In January, 22-year-old Amol Dhuri was diagnosed with extensively drug-resistant tuberculosis. However, the laboratory that tested him was not accredited to perform that kind of testing. Though India requires testing from an accredited laboratory for the stronger drugs, there is not a single accredited laboratory in the largest city of India.

That is why Dhuri was not given the correct medication for his strain until this week. In the meantime, he was given a free cocktail by the government that was mostly comprised of medications that he was resistant to. That combination could be deadly: taking an incomplete cocktail could raise the risk of becoming resistant to those medications. In addition, for months, Dhuri was a carrier for tuberculosis and could have been spreading it around to anyone with whom he kept in contact.

Tuberculosis, lung illness and the second deadliest infectious disease behind HIV, has been largely eradicated in developed countries like the United States and those in Western Europe. However, the disease has flourished in much of the developing world, particularly drug-resistant strains. In one neighborhood in South Africa, a 2010 study found that 40 percent of patients with multi-drug resistant tuberculosis, and 51 percent of tuberculosis patients with a higher form of drug resistance, died within 30 days of their initial diagnosis. That is bad news for a country like India, whose policy dictates that patients are not even tested for drug-resistant strains until 14 days after their initial diagnosis.

Ten years ago, the World Health Organization developed a policy that targeted the strains of tuberculosis that were easiest to cure. That policy, however, gave rise to the deadliest and most drug-resistant strains, including some strains that are resistant to each of the 12 medications that doctors have in their cannon.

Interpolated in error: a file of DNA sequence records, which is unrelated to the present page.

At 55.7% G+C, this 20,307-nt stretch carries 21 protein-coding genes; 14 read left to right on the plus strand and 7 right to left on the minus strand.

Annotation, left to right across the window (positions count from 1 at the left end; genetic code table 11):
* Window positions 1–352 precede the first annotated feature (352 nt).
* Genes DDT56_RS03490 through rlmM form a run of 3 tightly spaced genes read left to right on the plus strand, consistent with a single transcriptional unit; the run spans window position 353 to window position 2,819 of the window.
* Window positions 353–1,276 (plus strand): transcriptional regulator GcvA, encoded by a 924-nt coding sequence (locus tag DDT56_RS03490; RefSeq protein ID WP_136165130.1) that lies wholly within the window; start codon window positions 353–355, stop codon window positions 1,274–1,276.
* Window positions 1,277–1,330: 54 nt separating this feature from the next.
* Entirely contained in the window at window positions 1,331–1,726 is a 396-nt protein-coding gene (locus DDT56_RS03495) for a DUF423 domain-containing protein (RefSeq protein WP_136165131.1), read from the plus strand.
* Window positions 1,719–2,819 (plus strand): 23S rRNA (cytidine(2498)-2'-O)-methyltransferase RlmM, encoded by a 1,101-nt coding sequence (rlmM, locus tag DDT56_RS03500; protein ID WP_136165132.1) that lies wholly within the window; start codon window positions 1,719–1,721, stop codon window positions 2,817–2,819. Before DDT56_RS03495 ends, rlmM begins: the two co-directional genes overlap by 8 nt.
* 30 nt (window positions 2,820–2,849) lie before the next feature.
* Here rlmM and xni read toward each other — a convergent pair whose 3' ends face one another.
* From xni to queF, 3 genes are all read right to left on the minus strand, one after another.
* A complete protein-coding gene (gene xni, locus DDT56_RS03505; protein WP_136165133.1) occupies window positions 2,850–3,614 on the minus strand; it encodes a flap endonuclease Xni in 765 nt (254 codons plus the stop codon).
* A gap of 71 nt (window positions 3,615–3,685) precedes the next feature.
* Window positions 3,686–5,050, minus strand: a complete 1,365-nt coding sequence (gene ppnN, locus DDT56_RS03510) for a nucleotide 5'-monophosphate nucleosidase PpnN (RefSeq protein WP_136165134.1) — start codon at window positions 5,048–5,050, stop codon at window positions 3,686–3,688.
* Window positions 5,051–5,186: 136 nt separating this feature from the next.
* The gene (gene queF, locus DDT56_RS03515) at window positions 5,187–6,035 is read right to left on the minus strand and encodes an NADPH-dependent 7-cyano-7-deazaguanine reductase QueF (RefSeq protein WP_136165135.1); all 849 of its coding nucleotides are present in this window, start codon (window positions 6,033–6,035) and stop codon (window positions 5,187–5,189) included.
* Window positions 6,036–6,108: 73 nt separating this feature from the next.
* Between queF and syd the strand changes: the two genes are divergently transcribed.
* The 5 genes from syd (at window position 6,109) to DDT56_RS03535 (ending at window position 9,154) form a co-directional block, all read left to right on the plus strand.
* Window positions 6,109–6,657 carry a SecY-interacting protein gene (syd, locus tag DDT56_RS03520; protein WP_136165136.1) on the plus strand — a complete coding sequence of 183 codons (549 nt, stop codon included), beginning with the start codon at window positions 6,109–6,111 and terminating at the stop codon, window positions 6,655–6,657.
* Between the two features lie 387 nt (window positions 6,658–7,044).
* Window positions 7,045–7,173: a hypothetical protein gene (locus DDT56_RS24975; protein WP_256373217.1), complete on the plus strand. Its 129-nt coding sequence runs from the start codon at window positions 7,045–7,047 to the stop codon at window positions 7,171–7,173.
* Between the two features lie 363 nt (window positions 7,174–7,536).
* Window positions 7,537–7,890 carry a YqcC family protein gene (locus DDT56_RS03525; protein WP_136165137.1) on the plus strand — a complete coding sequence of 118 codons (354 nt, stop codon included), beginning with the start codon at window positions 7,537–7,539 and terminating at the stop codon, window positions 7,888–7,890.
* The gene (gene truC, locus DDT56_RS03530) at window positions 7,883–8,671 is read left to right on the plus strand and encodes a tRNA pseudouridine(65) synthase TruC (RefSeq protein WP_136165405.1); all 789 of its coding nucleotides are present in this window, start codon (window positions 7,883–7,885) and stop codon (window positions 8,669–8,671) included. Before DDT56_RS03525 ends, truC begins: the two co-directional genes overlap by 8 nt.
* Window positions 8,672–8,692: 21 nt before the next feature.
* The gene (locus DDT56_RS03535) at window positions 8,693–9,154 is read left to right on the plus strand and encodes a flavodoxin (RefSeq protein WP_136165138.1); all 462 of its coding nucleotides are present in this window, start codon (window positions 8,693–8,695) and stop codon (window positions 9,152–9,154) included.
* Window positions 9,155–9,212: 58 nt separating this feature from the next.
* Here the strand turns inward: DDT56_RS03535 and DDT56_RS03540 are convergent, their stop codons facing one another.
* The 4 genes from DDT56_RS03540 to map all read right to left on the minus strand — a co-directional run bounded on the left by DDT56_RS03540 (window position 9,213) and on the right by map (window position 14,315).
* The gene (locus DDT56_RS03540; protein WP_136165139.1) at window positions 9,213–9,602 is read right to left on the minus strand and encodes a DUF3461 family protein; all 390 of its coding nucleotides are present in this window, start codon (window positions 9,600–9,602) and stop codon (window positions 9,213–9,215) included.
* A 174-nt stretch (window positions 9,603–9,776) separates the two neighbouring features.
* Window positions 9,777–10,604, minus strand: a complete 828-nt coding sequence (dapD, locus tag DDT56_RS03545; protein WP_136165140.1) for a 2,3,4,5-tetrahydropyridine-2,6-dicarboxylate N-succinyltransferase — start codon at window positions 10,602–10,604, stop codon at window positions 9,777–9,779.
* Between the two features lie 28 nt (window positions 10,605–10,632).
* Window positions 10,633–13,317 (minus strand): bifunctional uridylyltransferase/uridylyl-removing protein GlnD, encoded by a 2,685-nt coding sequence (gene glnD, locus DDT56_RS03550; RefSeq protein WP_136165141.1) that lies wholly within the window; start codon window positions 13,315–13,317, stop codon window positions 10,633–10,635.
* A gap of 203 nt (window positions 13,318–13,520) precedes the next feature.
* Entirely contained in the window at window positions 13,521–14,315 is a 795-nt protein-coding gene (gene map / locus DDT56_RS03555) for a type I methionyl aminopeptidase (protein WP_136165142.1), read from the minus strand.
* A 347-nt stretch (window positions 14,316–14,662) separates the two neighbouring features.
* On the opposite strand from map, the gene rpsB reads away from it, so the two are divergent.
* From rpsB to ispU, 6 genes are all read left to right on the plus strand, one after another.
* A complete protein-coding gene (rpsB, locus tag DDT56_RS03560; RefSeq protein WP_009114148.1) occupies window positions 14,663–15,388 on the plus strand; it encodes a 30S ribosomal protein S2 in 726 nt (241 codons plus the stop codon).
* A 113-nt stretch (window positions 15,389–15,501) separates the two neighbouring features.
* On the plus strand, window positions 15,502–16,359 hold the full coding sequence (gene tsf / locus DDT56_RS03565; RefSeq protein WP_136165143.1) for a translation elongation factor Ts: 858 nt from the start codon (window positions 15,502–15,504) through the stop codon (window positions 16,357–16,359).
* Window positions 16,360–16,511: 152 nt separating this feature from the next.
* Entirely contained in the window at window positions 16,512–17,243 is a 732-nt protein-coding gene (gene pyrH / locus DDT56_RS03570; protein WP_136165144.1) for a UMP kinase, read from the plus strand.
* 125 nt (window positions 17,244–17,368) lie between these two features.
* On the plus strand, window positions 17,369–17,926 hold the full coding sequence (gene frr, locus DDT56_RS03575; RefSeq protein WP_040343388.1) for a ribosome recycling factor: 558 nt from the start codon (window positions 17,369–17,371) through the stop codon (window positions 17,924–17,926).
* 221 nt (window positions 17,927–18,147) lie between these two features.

That finding has caused the WHO to overhaul their policy, asking countries to target the disease in a two-fold manner: both the drug-resistant strains and the easier to cure ones. That will be difficult in many cash-strapped countries, however. In India, it costs $9 a month to treat the easier strain. It costs $2,000 a month to treat drug-resistant forms of the disease. Even this proposal falls short though. By 2017, India will be able to treat only half of its multi-drug-resistant cases of tuberculosis.

The problem is made even worse by the lack of funding devoted to the disease. Malaria, which killed half as many people as tuberculosis did in 2009, received $2 billion in funding that year. Tuberculosis received $1 billion.

WHO is overhauling its "global architecture" to help fight the problem. Instead of one committee in Geneva advising the world, regional committees will be set up to work directly with governments. They are also working to create a test called GeneXpert that will diagnose tuberculosis and a common strain of the disease in less than two hours. It will be the first new major diagnostic tool of the illness in a century.